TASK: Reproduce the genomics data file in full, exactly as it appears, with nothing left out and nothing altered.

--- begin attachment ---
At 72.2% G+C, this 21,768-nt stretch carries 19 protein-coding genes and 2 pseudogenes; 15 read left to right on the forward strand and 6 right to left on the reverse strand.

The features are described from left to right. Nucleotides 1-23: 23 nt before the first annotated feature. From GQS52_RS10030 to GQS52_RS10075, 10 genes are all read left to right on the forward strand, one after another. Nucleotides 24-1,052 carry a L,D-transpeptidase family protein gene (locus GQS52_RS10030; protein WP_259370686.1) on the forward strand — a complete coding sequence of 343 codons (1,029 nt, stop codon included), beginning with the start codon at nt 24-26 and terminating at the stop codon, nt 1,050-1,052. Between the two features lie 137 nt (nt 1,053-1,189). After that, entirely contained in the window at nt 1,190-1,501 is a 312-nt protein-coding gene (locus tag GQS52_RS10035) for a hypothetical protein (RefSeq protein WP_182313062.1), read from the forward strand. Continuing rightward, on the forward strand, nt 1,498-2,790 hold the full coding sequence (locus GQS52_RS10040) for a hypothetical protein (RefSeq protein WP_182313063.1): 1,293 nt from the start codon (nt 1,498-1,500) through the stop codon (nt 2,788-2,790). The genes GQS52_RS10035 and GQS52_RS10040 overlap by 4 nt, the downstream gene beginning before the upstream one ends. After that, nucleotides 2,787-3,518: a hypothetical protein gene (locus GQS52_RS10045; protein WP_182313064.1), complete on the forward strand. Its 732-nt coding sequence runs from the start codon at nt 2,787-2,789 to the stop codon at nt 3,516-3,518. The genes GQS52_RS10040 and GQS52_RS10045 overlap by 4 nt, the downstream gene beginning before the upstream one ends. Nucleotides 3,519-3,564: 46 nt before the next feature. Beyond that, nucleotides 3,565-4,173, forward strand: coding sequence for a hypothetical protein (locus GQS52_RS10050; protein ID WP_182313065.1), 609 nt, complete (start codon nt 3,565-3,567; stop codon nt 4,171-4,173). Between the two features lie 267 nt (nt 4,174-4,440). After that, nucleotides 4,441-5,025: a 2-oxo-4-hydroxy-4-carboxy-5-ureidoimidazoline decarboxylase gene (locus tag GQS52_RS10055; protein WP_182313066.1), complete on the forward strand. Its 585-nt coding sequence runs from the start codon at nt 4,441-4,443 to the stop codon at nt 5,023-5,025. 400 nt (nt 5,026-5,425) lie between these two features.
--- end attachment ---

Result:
At 72.2% G+C, this 21,768-nt stretch carries 19 protein-coding genes and 2 pseudogenes; 15 read left to right on the forward strand and 6 right to left on the reverse strand.

The features are described from left to right. Nucleotides 1-23: 23 nt before the first annotated feature. From GQS52_RS10030 to GQS52_RS10075, 10 genes are all read left to right on the forward strand, one after another. Nucleotides 24-1,052 carry a L,D-transpeptidase family protein gene (locus GQS52_RS10030; protein WP_259370686.1) on the forward strand — a complete coding sequence of 343 codons (1,029 nt, stop codon included), beginning with the start codon at nt 24-26 and terminating at the stop codon, nt 1,050-1,052. Between the two features lie 137 nt (nt 1,053-1,189). After that, entirely contained in the window at nt 1,190-1,501 is a 312-nt protein-coding gene (locus tag GQS52_RS10035) for a hypothetical protein (RefSeq protein WP_182313062.1), read from the forward strand. Continuing rightward, on the forward strand, nt 1,498-2,790 hold the full coding sequence (locus GQS52_RS10040) for a hypothetical protein (RefSeq protein WP_182313063.1): 1,293 nt from the start codon (nt 1,498-1,500) through the stop codon (nt 2,788-2,790). The genes GQS52_RS10035 and GQS52_RS10040 overlap by 4 nt, the downstream gene beginning before the upstream one ends. After that, nucleotides 2,787-3,518: a hypothetical protein gene (locus GQS52_RS10045; protein WP_182313064.1), complete on the forward strand. Its 732-nt coding sequence runs from the start codon at nt 2,787-2,789 to the stop codon at nt 3,516-3,518. The genes GQS52_RS10040 and GQS52_RS10045 overlap by 4 nt, the downstream gene beginning before the upstream one ends. Nucleotides 3,519-3,564: 46 nt before the next feature. Beyond that, nucleotides 3,565-4,173, forward strand: coding sequence for a hypothetical protein (locus GQS52_RS10050; protein ID WP_182313065.1), 609 nt, complete (start codon nt 3,565-3,567; stop codon nt 4,171-4,173). Between the two features lie 267 nt (nt 4,174-4,440). After that, nucleotides 4,441-5,025: a 2-oxo-4-hydroxy-4-carboxy-5-ureidoimidazoline decarboxylase gene (locus tag GQS52_RS10055; protein WP_182313066.1), complete on the forward strand. Its 585-nt coding sequence runs from the start codon at nt 4,441-4,443 to the stop codon at nt 5,023-5,025. 400 nt (nt 5,026-5,425) lie between these two features.